I would have to say that I came out slightly underappreciative of this show, not necessarily because of any serious flaws in its design or upkeep. The acts were a great choice and the crowd was interested, but the energy was quite low from start to finish, so nothing was as spectacular as it could have been, at least not as amazing as last year's final night with Caribou (then Manitoba) and Jaga Jazzist blasting our faces with truly memorable performances. But all in all, I applaud the folks at Harbourfront who continue to provide our broke asses with free concerts by the lake.
Please notice that on the left hand side, underneath our links section, is a new hit counter that was installed about two hours ago. So far, it reads 10 hits, which means that at this rate, we'll have 219,000 hits by the end of the decade.
ESB PLAYLIST 7/8/05
Back to the old format of not waiting several weeks to deliver a goddamn playlist! Downloads have also been reintegrated...
HANK COLLECTIVE - Defreeze and Top Gal
LENIN I SHUMOV - Ponra
* Toronto has been getting a lot of attention these days from Brighton, England's 20JazzFunkGreats. These guys even chose the Constantines' Shine a Light as their dedication track to the people of London after last week's bomb attacks. Read the very thoughtful post and download the song, as well as the following tunes I picked up from them over the past couple of weeks. Everyday, these guys post more and more obscure and outrageous music that cannot be found in too many places. I love this blog so much I want to spunk all over it.
HAWKWIND - Opa Lola (Betty Botox Reworking)
DENNIS YOUNG - Signal Up Ahead (Stromba Remix)
LIQUID LIQUID - Optimo (courtesy of Snake Eyes)
GLASS CANDY - Life After Sundown
* After a hiatus, Goldkixx is back to posting disco-rock, folk-punk and the latest in Montreal underground music. More to come from them next week...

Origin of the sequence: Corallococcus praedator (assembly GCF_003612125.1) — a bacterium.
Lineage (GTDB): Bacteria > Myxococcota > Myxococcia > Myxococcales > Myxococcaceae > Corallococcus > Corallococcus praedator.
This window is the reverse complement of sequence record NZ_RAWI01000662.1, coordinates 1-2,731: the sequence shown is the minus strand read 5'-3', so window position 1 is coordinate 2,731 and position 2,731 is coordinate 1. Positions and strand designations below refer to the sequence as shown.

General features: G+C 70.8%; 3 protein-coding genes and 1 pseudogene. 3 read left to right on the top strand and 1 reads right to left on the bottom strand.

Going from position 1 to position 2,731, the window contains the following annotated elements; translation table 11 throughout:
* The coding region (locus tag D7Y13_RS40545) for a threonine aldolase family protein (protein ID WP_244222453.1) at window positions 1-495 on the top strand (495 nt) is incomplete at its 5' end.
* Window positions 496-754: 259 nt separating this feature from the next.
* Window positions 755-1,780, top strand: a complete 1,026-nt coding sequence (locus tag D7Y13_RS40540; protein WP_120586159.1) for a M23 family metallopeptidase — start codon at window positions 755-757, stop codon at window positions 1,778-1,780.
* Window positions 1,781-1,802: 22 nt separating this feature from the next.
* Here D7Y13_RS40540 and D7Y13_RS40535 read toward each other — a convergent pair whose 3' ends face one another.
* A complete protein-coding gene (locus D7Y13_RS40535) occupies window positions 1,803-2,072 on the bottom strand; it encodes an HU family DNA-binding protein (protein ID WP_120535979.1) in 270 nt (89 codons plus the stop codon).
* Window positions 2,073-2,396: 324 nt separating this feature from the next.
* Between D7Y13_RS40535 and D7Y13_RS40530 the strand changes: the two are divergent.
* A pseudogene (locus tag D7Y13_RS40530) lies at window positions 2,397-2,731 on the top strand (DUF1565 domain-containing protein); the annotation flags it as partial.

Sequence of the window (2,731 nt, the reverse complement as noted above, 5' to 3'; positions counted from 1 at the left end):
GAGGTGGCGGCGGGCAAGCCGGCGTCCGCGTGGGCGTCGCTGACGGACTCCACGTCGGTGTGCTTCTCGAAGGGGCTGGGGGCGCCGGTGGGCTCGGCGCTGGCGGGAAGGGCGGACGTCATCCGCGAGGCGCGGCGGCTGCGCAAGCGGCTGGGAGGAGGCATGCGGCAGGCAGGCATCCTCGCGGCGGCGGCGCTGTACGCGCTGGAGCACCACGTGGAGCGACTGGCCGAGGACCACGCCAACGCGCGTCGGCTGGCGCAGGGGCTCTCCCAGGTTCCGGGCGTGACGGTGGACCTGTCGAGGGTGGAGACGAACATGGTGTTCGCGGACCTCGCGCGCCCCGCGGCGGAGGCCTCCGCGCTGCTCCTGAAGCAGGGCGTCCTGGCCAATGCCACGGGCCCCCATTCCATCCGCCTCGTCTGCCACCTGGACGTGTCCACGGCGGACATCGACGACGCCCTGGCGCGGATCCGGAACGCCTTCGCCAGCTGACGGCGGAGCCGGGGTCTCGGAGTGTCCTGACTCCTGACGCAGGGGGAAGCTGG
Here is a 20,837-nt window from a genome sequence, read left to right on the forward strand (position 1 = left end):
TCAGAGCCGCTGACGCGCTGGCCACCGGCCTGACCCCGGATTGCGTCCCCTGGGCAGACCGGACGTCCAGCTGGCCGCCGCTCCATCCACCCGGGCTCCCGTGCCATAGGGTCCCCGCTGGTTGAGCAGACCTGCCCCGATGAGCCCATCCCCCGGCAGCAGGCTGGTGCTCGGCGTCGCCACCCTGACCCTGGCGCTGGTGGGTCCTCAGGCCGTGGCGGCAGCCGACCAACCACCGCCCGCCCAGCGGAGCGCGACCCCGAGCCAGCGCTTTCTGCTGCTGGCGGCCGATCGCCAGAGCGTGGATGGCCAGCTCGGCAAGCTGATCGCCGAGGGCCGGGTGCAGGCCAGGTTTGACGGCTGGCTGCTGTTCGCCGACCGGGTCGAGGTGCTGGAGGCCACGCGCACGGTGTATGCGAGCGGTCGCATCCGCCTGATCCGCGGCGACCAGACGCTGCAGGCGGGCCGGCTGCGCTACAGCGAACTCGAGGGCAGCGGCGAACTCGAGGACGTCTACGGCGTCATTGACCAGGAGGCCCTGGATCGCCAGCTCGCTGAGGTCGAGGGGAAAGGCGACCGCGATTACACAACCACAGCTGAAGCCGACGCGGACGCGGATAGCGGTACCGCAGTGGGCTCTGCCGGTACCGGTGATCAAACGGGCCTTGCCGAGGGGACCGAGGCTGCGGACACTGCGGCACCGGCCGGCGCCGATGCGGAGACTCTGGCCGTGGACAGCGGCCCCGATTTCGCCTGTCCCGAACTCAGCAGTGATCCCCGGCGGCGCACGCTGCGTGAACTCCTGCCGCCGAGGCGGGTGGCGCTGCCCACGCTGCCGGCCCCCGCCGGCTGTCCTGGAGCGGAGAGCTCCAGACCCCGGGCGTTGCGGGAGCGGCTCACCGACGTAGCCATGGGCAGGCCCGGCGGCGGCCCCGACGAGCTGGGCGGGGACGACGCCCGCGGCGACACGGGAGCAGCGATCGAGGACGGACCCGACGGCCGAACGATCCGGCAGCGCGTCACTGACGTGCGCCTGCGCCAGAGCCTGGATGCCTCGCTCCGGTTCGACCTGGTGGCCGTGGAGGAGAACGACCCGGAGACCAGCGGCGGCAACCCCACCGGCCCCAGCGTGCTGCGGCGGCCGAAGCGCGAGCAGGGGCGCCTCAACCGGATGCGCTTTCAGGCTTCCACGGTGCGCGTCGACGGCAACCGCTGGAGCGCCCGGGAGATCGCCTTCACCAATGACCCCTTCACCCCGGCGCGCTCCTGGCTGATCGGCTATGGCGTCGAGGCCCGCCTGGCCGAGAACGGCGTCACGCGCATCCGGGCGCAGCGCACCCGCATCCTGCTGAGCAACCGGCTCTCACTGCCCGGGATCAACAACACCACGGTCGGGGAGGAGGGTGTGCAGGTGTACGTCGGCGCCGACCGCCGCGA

SEAHORSE LIBERATION ARMY - We Set Paris On Fire (Updated Version)
SEAHORSE LIBERATION ARMY - Ye Ye Cambodia
* The group we just can't stop loving has re-recorded their hit, which is now less lo-fi and more vocally clear. The next track is also quite a wonder, as I'm not sure if the mastermind behind this project has pitch-shifted his own voice or sampled some obscure Cambodian pop.
WOLF PARADE - You Are A Runner and I am My Father's Son
*Their new EP drops tomorrow, so Sub Pop has posted an mp3 of the first single so you can fall in love with it and be the first indie-kid on your gentrified city block to buy it.
THE EMPIRES - Lesbian Games
THE EMPIRES - Mattoo
* Download these new tracks from anew local group on a new local blog called Are You Familiar? which I believe is run by eye mag editor / Tow Koreas frontman Stuart Berman.
...AS THE POETS AFFIRM - A Lie Told Before Breakfast
FINAL FANTASY - IF I Were a Carp (Live @ Music Gallery)
* Download both of these tunes at the best Canadian music blog ever.
ESB PLAYLIST 7/1/05
SPOON - I Turn My Camera On
ANIMAL COLLECTIVE ft. VASHTI BUNYAN - Prospect Hummer
ANNIE - My Heartbeat
JAGA JAZZIST - Oslo Skyline
A NORTHERN CHORUS - The Shepherd and the Chauffeur
DESTROYER - The Music Lovers
NEW PORNOGRAPHERS - Twin Cinema
* All of these new tunes (some fresher than others) are available through Thomas Bartlet's Audiofile Archive at Salon.com. This guy's site is incredibly entertaining and resourceful, as it has not only a daily download and artist profile but a corporate-sponsored Summer Soundtrack contest that has all the tunes you'll need to spend the next two months in the sun.
NEW PORNOGRAPHERS - Bleedng Heart Show
HEXES AND OHS - The Shape is Me
WOLF PARADE - Shine A Light
* All from Stereogum.
PETE SHELLEY - Homosapien Dub
* Courtesy of DJ Seez.
ESG - My Love for You
* Recently played Toronto during Pride Weekend at Wil Munro's Vazaleen party. It was yet another reward for Toronto audiences and their embracement of influential early 80s dance-punk, to which shows earlier in the year from the likes of Gang of Four and Mission of Burma would attest.